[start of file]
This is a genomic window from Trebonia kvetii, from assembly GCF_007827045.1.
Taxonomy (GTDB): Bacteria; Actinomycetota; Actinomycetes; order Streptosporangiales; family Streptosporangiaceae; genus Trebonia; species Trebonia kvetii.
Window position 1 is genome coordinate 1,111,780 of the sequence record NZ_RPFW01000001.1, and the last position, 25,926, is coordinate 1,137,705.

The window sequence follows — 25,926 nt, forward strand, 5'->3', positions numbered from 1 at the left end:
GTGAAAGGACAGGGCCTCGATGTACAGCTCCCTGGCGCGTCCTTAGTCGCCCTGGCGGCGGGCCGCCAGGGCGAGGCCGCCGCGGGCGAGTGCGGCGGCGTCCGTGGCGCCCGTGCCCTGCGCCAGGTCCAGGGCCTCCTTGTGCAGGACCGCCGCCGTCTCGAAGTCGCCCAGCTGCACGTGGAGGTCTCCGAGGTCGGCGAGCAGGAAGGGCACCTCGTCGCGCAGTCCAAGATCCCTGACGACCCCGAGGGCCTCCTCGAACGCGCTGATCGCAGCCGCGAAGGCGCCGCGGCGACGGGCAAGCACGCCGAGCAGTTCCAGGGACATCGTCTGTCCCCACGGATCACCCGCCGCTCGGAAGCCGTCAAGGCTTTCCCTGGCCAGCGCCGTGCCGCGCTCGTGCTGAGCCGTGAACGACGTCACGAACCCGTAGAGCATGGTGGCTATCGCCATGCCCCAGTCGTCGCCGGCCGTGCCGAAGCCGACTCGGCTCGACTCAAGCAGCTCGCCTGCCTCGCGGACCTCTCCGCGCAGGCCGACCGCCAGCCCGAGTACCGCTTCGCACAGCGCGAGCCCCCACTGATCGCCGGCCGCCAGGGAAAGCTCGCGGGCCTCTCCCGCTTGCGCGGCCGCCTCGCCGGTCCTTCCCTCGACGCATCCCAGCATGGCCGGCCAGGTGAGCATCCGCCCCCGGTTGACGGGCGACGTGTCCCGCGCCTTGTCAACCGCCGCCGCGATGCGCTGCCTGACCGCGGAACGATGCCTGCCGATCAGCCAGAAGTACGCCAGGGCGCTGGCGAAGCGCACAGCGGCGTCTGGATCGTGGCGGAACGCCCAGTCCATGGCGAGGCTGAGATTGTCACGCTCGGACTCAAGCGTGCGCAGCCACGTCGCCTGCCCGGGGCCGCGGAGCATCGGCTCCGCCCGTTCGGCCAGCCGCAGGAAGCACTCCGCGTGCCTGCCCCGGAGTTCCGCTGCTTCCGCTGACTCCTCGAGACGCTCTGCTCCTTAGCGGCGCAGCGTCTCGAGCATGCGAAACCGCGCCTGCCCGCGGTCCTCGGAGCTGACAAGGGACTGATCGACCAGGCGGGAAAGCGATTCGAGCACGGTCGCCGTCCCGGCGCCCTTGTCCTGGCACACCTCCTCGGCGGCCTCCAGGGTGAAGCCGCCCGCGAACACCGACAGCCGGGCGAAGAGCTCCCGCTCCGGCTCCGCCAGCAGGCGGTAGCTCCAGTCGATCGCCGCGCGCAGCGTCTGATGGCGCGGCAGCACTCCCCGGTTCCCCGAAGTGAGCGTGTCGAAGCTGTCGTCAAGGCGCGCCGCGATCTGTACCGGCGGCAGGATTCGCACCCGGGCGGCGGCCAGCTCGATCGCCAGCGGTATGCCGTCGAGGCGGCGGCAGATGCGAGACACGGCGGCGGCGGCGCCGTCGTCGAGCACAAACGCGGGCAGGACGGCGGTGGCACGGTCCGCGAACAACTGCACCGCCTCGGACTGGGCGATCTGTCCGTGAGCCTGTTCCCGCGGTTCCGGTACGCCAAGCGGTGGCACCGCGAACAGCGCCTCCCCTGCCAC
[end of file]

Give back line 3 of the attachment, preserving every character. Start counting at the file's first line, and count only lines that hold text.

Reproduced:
Window position 1 is genome coordinate 1,111,780 of the sequence record NZ_RPFW01000001.1, and the last position, 25,926, is coordinate 1,137,705.